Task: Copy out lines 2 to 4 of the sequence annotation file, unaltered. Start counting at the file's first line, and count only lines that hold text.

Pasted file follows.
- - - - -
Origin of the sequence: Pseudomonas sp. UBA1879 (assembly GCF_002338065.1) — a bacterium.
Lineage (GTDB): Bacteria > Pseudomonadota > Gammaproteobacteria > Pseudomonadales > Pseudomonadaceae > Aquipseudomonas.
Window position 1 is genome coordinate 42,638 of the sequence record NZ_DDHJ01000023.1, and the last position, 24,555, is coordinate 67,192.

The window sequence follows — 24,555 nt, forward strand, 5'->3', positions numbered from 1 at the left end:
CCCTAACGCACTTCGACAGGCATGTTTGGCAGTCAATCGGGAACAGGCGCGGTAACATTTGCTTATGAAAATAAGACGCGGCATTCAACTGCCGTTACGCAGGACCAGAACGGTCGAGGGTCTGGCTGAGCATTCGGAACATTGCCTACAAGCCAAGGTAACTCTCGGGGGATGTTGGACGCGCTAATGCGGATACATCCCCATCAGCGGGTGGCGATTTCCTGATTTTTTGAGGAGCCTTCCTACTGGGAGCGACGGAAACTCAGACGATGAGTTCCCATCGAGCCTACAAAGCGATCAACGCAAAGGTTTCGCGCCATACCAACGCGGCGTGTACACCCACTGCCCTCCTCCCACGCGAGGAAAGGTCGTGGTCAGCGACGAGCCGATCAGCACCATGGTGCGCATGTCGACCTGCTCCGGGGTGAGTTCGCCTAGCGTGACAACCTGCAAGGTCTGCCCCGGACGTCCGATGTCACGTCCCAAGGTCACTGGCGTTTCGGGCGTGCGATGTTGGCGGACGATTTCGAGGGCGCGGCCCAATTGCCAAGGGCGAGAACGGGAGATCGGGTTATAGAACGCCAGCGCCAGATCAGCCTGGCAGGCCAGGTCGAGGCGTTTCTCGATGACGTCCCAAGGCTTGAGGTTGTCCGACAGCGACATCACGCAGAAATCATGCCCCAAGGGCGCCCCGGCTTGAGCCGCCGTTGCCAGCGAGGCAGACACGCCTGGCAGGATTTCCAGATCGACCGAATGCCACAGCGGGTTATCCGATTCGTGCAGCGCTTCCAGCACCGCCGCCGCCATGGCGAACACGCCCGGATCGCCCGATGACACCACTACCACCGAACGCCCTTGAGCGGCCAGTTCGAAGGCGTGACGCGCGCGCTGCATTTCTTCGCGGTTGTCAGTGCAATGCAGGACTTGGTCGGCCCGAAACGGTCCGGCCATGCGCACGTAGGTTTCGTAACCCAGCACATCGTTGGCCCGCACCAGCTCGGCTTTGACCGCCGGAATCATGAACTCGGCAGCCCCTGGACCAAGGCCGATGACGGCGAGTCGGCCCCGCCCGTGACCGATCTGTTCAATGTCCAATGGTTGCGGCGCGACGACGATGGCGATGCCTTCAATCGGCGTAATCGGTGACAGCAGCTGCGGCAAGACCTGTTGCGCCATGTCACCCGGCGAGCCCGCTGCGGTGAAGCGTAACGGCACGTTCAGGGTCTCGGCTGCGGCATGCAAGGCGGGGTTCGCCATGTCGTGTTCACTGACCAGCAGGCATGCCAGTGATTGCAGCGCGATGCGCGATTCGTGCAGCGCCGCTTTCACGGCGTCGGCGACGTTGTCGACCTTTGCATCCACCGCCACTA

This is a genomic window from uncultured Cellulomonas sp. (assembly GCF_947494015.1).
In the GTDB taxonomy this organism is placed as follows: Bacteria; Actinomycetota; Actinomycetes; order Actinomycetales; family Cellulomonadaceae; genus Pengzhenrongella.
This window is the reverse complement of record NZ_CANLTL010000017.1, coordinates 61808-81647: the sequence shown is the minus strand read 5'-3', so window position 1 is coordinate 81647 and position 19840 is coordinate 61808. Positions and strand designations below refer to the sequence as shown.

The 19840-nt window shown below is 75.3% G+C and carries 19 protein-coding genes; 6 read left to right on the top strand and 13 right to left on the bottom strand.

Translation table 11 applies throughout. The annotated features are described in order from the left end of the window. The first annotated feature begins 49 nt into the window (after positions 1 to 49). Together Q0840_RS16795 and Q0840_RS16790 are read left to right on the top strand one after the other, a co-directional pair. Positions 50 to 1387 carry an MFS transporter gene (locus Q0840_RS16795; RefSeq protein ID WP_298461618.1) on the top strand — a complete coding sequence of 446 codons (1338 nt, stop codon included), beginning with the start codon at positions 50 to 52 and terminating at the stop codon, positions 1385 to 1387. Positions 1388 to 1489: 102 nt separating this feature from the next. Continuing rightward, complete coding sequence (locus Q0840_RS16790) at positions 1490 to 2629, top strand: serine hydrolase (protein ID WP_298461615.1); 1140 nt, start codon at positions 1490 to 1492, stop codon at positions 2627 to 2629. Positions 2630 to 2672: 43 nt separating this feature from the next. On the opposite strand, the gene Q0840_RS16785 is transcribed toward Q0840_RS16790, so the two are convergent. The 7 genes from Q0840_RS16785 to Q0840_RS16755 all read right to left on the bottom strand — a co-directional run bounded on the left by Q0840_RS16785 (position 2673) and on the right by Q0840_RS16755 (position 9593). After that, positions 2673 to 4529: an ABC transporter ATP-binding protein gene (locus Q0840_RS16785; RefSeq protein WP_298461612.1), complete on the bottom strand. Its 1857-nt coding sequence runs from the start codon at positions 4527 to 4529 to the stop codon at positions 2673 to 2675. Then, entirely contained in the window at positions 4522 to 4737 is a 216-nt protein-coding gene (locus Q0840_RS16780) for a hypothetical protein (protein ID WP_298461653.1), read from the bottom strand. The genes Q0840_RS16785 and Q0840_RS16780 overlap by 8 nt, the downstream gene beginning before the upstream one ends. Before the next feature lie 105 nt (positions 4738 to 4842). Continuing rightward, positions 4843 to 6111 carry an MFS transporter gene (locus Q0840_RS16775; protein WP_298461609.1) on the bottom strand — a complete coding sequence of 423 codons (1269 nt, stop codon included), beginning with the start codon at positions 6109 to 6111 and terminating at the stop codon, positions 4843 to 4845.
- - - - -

Lineage (GTDB): Bacteria > Pseudomonadota > Gammaproteobacteria > Pseudomonadales > Pseudomonadaceae > Aquipseudomonas.
Window position 1 is genome coordinate 42,638 of the sequence record NZ_DDHJ01000023.1, and the last position, 24,555, is coordinate 67,192.

The window sequence follows — 24,555 nt, forward strand, 5'->3', positions numbered from 1 at the left end: